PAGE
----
Dissertação de mestrado apresentada ao Programa de Pós-graduação Stricto Sensu em Psicologia do Centro Universitário de Brasília UniCEUB.

: Prof.ª Dr.ª Amalia Raquel Pérez- Nebra.


In face of today’s challenges, occupational stress and coping strategies have increasingly become the focus of research. Among these strategies, social support has received special attention (COBB, 1976; LAZARUS; FOLKMAN, 1987; SIQUEIRA, 2008; STROEBE; STROEBE, 1996). The aim of this study was to investigate how social support has helped people deal with stressful situations in the workplace, considering its importance to people’s lives. In order to reach this general aim, two studies were carried out, each consisting of two stages. Study 1, a quantitative one, sought to describe the level of satisfaction with social support and perceived organizational support by employing a scale that summarized factors of the perceived organizational support (Stage 1). Fifty-one volunteer workers who were also undergraduate students in Brasilia (DF), participated in the study. The findings showed that the support of managers and colleagues seemed relevant in organizational life. Stage 2 sought to describe the relationship between support, stress, and perceived organizational support, three instruments were employed: the Perception of Social Support at Work Scale (GOMIDE Jr.; GUIMARÃES; DAMÁSIO, 2004, apud SIQUEIRA; GOMIDE Jr., 2008); the Perceived Organizational Support Scale (TAMAYO et al., 2000, apud TAMAYO, 2002); and the Stress at Work Scale (PASCHOAL; TAMAYO, 2004) and 157 workers from DF participated. The findings showed an association with overload stress (in a negative way), with emotional social support, and with management style (in a positive way). The remaining variables showed no significant impact on stress. Study 2, a qualitative one, sought to describe the stressors in the workplace environment, to whom the workers resorted to, and the kind of perceived social support. A structured interview in groups based on the items of the coping dimension – social support (FOLKMAN; LAZARUS, 1988, apud SAVÓIA; SANTANA; MEJIAS, 1996) (Stage 1) was used. The same 51 volunteers of Study 1 (Stage 1) participated in this study. The findings showed a lack of social support in the workplace in aspects such as: incivility of colleagues and managers, such as lack of cooperation: breach of psychological contract and conflict of values. In Stage 2, which aimed to further analyze how social support has contributed, interviews focused on groups were also employed, as well as one individual interview, both unstructured and prompted by sentence completion. This was a longitudinal study involving ten volunteers who had participated in the previous stage. The findings confirmed the stressors associated to manager and colleague attitudes, as in previous studies. Access to the leader featured in a restricted way, and the search for social support was recurrent. The attitudes, particularly of the leader, seem to affect both positively and negatively the stress of the worker. Receiving social support seems to be important for the worker, as it affects not only one’s working life but also one’s social life. The study suggests that investments in people’s development and education should be associated to the affective dimensions in the leaders’ work and to the workers’ coping strategies.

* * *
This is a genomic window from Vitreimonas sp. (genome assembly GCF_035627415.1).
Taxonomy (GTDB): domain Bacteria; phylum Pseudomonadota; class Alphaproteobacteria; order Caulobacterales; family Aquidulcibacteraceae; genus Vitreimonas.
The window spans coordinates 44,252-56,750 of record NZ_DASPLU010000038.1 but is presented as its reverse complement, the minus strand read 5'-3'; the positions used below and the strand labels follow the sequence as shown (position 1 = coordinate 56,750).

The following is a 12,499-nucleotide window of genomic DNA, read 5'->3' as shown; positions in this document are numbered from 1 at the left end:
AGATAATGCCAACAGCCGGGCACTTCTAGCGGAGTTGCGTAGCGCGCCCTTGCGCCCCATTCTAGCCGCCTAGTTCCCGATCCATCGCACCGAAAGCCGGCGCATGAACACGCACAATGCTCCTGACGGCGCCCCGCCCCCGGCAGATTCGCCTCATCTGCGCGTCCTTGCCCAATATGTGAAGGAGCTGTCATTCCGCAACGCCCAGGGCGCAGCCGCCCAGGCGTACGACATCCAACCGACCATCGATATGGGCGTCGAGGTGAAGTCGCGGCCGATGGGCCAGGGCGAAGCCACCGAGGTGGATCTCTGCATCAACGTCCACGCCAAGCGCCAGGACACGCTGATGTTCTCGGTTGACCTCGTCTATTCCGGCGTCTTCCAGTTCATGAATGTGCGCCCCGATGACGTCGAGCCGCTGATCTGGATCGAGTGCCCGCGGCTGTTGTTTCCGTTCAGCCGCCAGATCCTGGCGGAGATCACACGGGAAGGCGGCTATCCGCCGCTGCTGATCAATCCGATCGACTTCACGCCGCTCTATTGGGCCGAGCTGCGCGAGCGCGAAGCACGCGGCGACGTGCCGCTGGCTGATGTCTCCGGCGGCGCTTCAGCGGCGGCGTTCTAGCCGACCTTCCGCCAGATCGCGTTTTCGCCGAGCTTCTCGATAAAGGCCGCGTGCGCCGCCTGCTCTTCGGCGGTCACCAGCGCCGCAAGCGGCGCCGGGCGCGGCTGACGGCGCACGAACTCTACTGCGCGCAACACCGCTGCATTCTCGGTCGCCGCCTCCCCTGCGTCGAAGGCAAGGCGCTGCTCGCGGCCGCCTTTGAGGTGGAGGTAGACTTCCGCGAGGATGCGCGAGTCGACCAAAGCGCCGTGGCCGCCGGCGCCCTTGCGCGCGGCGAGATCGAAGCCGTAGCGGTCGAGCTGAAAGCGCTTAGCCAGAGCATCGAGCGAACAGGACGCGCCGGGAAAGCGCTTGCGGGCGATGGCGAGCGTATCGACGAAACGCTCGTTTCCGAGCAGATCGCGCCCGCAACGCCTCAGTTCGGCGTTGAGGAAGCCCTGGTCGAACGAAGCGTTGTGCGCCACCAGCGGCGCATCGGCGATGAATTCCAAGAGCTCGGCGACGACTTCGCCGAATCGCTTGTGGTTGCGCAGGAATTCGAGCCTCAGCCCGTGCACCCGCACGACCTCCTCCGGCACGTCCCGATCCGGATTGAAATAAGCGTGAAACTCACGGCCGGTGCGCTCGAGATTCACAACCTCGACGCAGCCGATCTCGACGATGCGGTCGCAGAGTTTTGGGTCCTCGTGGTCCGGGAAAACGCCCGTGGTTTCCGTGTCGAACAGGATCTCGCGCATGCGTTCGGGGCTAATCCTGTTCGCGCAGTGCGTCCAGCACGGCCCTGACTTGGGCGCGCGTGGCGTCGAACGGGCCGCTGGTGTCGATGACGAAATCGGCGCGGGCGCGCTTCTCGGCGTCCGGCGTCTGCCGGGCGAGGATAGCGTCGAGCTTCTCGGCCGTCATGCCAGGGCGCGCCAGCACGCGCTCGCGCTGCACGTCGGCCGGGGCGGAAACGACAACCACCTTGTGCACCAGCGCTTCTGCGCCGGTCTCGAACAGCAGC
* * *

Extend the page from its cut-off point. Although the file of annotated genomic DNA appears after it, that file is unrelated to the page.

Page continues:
Social Support. Organizational Support. Stress. Coping. Work Organizations.

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